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Comment #3 posted by lookinside on July 15, 2001 at 13:25:04 PT:
i like that idea! what are the cops gonna do? arrest oraccost everyone that chooses privacy? is there a dress codelaw that extends beyond the prohibition of publicnudity(which i consider unconstitutional, even if it doessave us some sights that may induce nightmares)? this may bean idea whose time has come...a visible and legal form ofcivil disobedience...
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Comment #2 posted by Jean on July 15, 2001 at 11:09:33 PT:
Protect Your Privacy: Be a Trendsetter
So how do we counter police cameras on the street corners?Well, a good way to demonstrate that we don't like it is to buy a few cheap Zorro type masks and wear one whenever you enter a suspicious area (like the Superbowl). People will look, so it's a good way to drop a dime on Big Brother. You might even want to carry along a spare or two to give away.Of course you'll also attract the attention of the po-lice, so be sure you're not carrying anything that might get you arrested, but that's the first thing that crossed your paranoid mind, anyway. Just remember that paranoids have enemies too, and paranoia is a useful state of mind to keep you bust-free. Who knows? Fashion goes 'round and 'round. Maybe masks in public will catch on like they did in the 16th century. Until then you'll have a great conversation piece that might even get you laid if you have a good enough "principles of privacy" rap but are a bit on the ugly side.If a substantial number of people wear masks all sorts of crime will also become easier, negating the usefulness of all that expensive po-lice technology. Try it. It's fun.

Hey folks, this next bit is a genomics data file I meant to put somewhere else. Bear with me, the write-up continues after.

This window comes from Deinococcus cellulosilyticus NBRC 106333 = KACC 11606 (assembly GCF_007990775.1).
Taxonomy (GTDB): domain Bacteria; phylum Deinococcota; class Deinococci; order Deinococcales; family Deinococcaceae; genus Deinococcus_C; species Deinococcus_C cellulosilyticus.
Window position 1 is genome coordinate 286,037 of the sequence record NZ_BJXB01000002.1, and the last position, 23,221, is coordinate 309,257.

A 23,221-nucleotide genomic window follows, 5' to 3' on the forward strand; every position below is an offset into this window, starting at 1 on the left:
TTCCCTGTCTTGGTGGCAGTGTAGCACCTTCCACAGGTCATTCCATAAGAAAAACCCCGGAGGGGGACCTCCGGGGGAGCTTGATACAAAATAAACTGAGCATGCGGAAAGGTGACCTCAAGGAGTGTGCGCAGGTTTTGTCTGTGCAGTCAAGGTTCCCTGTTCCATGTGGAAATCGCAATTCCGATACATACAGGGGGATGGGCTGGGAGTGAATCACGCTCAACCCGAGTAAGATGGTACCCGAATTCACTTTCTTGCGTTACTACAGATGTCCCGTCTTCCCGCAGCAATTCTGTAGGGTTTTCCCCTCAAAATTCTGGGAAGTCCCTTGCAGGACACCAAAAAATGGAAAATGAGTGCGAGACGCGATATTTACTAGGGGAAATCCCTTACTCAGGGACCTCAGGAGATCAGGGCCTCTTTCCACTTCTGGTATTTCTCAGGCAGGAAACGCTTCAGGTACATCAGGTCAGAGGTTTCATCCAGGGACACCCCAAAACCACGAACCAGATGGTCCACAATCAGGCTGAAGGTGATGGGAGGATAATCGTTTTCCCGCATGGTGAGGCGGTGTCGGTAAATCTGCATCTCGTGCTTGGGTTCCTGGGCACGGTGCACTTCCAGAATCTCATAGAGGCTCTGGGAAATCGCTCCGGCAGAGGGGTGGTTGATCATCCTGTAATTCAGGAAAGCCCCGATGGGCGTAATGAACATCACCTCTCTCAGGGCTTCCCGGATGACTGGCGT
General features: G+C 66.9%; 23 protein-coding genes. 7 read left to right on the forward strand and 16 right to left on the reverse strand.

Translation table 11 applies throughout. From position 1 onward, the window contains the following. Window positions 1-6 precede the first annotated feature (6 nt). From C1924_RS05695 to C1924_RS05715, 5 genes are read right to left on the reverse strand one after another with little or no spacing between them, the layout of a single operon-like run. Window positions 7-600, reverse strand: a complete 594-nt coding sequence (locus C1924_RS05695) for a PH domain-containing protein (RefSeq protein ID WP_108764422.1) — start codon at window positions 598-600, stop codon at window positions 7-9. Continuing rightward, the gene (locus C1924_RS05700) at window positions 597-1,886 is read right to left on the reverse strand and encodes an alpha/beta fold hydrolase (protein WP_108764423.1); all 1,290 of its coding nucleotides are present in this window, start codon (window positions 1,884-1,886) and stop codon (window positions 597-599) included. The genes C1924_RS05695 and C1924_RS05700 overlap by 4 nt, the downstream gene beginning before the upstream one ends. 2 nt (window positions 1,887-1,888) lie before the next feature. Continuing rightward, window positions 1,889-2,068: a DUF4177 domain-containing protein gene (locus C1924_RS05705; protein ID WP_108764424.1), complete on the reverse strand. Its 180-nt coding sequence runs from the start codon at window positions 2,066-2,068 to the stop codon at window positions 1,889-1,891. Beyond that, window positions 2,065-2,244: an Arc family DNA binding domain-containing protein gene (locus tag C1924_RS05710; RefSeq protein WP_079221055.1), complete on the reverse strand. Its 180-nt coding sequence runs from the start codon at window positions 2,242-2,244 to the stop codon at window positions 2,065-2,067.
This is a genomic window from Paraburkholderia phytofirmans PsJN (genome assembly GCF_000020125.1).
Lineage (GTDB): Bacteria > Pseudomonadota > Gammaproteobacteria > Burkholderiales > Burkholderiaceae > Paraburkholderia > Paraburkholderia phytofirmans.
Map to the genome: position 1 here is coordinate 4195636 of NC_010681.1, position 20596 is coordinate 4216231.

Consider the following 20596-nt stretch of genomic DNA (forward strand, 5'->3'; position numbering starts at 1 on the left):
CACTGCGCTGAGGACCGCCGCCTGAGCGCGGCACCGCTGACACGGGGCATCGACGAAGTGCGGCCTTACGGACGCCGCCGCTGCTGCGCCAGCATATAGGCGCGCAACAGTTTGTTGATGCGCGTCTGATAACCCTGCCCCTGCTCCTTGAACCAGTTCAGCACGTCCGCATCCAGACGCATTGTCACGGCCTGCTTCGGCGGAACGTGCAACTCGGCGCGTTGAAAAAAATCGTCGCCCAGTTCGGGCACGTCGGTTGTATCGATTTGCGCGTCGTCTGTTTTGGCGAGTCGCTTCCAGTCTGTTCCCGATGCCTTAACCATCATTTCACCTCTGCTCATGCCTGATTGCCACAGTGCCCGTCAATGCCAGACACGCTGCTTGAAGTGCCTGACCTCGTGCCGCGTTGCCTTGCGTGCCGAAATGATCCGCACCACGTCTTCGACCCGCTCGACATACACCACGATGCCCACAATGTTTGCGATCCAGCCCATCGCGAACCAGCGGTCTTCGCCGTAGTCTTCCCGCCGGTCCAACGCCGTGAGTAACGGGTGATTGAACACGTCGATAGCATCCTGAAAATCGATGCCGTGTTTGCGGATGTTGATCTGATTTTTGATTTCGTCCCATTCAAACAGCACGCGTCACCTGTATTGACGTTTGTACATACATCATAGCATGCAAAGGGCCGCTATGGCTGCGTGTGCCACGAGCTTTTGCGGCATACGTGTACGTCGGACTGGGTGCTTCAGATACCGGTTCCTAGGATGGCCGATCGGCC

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Comment #1 posted by Will on July 12, 2000 at 16:29:01 PT
Why do you worry about cameras? They are modified to keep you safe. From bullys. From dope. From killers. Let them put cameras in the nice places and the places we want safe. Others can go into the dark streeets.